Pregnant – When should I tell my Employer?

When a woman becomes pregnant, it comes with many questions and potential challenges.

When to say you are pregnant to workHowever, if you are going for a new job the big question is, when interviewing, should you mention it and if so, when?

Firstly, the Equality Acts 2004, are there to protect you and you are not obliged to inform a potential employer unless the job would require you to conduct work that could harm your baby or for film and media/modeling positions primarily. Therefore, it is up to you to decide if and when you divulge your exciting news.

My advice to people is if you do not look pregnant, then I would not mention it until after you accept an offer of employment. That way you will guarantee that your pregnancy did not hinder your employment chances. Although employers are not legally permitted to discriminate on the grounds of pregnancy, they can still overlook your application and think of other reasons as an excuse for not pursuing your application.

Many employers still discriminate against pregnant women but do so under the radar and so are not penalized for their behaviour.  The reasons for their doing this are the time taken to train and hire someone needs to be repeated when you are on maternity leave. This becomes a cost to the business over an employee who will stay working continually.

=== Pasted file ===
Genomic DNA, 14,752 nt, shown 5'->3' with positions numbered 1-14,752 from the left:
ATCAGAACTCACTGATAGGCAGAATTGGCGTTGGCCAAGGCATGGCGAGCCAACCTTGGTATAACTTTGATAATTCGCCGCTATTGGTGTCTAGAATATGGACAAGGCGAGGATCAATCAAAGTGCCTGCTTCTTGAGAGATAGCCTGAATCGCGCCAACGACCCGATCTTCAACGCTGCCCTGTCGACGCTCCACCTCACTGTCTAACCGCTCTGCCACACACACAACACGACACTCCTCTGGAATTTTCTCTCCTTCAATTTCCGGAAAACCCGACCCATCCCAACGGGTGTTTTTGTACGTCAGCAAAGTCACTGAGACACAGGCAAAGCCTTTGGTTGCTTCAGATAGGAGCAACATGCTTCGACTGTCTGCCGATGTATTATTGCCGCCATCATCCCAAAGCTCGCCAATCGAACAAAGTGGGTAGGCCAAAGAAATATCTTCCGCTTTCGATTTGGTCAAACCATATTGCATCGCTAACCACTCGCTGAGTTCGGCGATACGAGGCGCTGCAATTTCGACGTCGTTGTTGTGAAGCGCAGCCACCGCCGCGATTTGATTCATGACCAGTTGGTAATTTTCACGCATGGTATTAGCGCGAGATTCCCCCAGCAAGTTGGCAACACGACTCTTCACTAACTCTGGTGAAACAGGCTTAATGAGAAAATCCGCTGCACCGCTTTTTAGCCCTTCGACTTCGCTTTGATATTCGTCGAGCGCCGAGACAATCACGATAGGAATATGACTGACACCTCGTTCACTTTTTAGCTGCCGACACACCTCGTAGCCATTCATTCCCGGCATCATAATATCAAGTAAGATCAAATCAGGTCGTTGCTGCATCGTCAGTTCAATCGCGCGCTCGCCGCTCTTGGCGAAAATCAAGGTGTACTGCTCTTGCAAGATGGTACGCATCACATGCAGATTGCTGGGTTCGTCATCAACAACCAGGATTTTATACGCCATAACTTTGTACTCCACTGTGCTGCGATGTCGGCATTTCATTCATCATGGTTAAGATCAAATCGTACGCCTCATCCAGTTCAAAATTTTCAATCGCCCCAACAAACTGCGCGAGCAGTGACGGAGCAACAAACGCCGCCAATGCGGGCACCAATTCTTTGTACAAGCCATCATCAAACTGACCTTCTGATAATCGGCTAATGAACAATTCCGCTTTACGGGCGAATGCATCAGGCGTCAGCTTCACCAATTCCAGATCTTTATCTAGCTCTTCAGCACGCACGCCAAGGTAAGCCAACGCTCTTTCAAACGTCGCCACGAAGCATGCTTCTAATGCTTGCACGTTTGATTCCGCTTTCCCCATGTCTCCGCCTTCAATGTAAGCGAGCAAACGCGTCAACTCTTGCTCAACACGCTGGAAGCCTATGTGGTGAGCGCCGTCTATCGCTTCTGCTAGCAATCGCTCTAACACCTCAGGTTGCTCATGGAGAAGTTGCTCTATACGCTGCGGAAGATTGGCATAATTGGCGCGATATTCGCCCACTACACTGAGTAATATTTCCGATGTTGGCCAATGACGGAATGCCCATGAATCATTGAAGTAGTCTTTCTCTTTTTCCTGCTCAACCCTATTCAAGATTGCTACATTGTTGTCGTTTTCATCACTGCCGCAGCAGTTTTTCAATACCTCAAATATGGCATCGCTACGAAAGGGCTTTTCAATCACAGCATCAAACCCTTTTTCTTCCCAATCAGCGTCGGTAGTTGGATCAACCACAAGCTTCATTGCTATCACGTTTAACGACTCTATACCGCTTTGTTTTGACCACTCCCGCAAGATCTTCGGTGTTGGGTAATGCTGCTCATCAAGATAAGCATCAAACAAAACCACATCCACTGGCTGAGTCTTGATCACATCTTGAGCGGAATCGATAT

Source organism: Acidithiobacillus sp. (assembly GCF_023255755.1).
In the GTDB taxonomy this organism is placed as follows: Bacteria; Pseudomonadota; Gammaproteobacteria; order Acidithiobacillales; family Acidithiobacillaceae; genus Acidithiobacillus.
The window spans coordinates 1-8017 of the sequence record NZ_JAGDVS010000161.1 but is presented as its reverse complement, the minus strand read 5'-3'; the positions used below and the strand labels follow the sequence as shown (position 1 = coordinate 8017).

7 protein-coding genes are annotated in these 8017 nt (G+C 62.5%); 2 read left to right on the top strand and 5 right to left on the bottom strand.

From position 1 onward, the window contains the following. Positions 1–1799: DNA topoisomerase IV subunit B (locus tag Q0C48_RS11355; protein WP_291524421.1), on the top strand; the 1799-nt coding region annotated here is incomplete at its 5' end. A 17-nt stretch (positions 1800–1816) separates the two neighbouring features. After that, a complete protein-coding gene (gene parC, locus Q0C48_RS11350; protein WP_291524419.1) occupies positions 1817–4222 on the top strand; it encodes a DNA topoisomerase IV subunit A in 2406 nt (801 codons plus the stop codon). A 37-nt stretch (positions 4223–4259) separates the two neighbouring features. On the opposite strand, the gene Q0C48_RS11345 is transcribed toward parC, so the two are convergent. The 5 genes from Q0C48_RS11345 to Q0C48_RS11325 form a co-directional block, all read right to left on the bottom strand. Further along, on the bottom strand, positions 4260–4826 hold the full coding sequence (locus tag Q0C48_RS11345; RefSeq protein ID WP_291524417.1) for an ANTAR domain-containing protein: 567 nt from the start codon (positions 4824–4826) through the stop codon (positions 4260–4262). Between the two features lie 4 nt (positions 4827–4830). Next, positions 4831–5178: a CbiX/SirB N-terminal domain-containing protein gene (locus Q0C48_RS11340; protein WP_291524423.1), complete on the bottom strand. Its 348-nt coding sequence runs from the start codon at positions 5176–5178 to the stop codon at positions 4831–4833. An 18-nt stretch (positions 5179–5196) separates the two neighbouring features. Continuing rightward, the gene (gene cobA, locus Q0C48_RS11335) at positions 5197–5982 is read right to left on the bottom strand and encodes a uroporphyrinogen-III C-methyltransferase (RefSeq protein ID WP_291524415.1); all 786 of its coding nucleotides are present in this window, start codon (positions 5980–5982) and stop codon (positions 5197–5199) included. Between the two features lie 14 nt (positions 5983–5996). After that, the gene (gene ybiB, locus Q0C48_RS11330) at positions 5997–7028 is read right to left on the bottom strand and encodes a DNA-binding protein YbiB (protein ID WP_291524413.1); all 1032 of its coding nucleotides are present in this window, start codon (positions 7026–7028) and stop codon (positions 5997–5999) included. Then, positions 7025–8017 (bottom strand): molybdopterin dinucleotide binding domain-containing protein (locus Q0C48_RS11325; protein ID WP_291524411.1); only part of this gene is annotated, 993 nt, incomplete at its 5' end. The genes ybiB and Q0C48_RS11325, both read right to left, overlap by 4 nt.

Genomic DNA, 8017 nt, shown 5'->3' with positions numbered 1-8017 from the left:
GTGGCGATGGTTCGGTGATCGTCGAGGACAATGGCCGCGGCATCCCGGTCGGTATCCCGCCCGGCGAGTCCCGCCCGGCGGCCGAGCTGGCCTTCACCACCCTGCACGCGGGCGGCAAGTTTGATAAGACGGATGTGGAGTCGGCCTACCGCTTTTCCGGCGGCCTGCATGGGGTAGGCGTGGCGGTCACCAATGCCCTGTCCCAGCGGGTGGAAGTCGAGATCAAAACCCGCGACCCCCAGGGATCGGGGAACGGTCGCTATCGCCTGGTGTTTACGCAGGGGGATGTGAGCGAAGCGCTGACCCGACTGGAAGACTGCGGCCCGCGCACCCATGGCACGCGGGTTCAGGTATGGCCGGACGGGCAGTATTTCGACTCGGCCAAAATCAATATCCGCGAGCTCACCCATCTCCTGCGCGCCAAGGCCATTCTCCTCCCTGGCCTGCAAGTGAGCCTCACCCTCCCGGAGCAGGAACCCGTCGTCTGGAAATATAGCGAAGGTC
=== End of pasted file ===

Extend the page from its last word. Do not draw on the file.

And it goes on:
If you are heavily pregnant, it will be difficult to hide so it would be worth mentioning.  Most people choose not to change jobs during the latter stages of their pregnancy so it is a rare occurrence.

If the role is short term, then you could mention it so as to assure the employer that you can complete the contract prior to your maternity leave. You may choose not to take a long maternity leave as you would rather work, so if this is the case, you could mention this in the interview.

Working while pregnant can be challenging for women, and taking on a new role at the same time adds another layer of stress for you. A new employer may not be as tolerant on absences and the fact that you may not have as much energy awhen to tell an employer you are pregnants you usually did.

Ideally I would recommend waiting until after your maternity leave to move to avoid this. If your current role is stressful and you need to leave, then naturally a move would be in your best interests.

For positions where there are a large number of people doing the same role, a pregnancy would not cause any major adjustments for the employer. For positions where there is a long training period and in unique roles, it can be more difficult for an employer to find a replacement who can match your skills during your maternity leave.

Take it on a case by case basis and trust your own judgement on the employer to decide which is the best option for you.

Written by Gillian Knight, MD of Kala Management Solutions For employers, please call 01 619 02 82 for further advice on this area. 

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